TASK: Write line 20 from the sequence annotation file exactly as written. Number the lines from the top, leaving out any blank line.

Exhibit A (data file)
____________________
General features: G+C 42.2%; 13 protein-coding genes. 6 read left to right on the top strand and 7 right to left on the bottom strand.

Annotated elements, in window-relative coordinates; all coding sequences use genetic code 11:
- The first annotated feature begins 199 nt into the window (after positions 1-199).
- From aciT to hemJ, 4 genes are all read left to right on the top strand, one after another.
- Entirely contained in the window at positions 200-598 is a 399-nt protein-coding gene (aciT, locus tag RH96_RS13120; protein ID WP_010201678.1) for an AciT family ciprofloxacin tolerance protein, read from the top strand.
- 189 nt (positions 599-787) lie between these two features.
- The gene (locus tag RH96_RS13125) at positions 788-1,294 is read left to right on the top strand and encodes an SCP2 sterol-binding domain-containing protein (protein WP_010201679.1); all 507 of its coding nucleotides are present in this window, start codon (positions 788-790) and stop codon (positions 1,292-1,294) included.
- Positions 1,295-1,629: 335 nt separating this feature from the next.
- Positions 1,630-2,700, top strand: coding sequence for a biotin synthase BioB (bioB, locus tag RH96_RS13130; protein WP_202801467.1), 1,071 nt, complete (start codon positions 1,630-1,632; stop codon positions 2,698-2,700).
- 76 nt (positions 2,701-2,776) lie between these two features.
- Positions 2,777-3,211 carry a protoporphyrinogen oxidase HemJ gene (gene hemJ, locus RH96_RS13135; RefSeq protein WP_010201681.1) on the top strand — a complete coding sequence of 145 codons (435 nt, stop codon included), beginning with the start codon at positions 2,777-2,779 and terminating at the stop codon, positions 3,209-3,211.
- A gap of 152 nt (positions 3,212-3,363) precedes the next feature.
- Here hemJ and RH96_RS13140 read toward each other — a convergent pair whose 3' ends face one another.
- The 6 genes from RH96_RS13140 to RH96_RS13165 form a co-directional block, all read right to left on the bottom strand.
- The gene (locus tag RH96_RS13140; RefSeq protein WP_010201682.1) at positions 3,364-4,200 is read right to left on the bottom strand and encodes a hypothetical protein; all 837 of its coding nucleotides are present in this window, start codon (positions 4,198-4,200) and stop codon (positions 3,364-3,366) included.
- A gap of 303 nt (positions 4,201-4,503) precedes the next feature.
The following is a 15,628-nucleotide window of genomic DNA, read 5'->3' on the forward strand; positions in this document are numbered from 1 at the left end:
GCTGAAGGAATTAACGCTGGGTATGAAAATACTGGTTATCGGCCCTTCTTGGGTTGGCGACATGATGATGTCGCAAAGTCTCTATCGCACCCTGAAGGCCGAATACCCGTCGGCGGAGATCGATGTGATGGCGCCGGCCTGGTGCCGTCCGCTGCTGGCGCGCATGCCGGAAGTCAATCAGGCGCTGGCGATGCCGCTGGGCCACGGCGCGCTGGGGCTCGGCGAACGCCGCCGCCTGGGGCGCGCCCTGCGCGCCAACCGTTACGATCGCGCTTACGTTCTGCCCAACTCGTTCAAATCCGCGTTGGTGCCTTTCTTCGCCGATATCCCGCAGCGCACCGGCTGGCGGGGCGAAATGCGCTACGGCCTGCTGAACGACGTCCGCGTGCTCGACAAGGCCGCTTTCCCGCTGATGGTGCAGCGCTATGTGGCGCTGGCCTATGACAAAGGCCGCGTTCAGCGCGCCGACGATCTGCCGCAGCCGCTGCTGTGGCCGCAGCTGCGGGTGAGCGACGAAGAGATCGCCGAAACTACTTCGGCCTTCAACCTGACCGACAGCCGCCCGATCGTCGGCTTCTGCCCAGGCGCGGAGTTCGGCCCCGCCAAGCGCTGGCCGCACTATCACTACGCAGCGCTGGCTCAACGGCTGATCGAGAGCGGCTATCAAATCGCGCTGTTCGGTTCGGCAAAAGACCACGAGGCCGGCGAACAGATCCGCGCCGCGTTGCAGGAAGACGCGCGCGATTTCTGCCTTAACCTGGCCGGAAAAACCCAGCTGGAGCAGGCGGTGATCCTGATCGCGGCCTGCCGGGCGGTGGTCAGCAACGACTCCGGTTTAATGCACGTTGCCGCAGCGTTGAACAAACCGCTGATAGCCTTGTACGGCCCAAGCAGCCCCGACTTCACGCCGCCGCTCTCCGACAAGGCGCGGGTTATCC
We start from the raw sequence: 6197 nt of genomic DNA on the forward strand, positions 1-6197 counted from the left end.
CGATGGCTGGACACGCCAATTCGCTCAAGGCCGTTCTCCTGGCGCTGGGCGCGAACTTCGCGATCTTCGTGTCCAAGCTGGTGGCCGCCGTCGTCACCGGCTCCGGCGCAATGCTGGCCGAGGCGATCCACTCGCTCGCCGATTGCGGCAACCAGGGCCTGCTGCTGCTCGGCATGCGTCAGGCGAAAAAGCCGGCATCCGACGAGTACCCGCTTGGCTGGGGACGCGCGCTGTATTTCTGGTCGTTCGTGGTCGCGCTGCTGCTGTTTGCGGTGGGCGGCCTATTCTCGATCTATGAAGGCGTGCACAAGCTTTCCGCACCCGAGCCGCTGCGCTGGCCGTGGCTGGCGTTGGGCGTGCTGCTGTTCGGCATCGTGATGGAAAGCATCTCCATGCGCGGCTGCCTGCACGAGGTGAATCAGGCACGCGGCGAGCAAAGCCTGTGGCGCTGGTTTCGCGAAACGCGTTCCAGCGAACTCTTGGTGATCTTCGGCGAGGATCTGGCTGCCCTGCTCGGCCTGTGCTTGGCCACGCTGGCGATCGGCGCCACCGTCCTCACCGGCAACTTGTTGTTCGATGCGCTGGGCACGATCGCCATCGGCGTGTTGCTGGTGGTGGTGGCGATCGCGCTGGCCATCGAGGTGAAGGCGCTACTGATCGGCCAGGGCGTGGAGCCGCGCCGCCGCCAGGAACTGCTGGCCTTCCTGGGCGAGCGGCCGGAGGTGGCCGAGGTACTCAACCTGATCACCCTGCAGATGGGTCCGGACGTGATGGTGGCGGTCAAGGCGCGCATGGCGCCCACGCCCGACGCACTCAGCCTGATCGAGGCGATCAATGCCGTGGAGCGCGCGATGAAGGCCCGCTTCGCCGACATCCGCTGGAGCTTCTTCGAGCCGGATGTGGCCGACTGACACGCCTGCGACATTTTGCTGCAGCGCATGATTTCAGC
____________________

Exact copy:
CGATGGCTGGACACGCCAATTCGCTCAAGGCCGTTCTCCTGGCGCTGGGCGCGAACTTCGCGATCTTCGTGTCCAAGCTGGTGGCCGCCGTCGTCACCGGCTCCGGCGCAATGCTGGCCGAGGCGATCCACTCGCTCGCCGATTGCGGCAACCAGGGCCTGCTGCTGCTCGGCATGCGTCAGGCGAAAAAGCCGGCATCCGACGAGTACCCGCTTGGCTGGGGACGCGCGCTGTATTTCTGGTCGTTCGTGGTCGCGCTGCTGCTGTTTGCGGTGGGCGGCCTATTCTCGATCTATGAAGGCGTGCACAAGCTTTCCGCACCCGAGCCGCTGCGCTGGCCGTGGCTGGCGTTGGGCGTGCTGCTGTTCGGCATCGTGATGGAAAGCATCTCCATGCGCGGCTGCCTGCACGAGGTGAATCAGGCACGCGGCGAGCAAAGCCTGTGGCGCTGGTTTCGCGAAACGCGTTCCAGCGAACTCTTGGTGATCTTCGGCGAGGATCTGGCTGCCCTGCTCGGCCTGTGCTTGGCCACGCTGGCGATCGGCGCCACCGTCCTCACCGGCAACTTGTTGTTCGATGCGCTGGGCACGATCGCCATCGGCGTGTTGCTGGTGGTGGTGGCGATCGCGCTGGCCATCGAGGTGAAGGCGCTACTGATCGGCCAGGGCGTGGAGCCGCGCCGCCGCCAGGAACTGCTGGCCTTCCTGGGCGAGCGGCCGGAGGTGGCCGAGGTACTCAACCTGATCACCCTGCAGATGGGTCCGGACGTGATGGTGGCGGTCAAGGCGCGCATGGCGCCCACGCCCGACGCACTCAGCCTGATCGAGGCGATCAATGCCGTGGAGCGCGCGATGAAGGCCCGCTTCGCCGACATCCGCTGGAGCTTCTTCGAGCCGGATGTGGCCGACTGACACGCCTGCGACATTTTGCTGCAGCGCATGATTTCAGC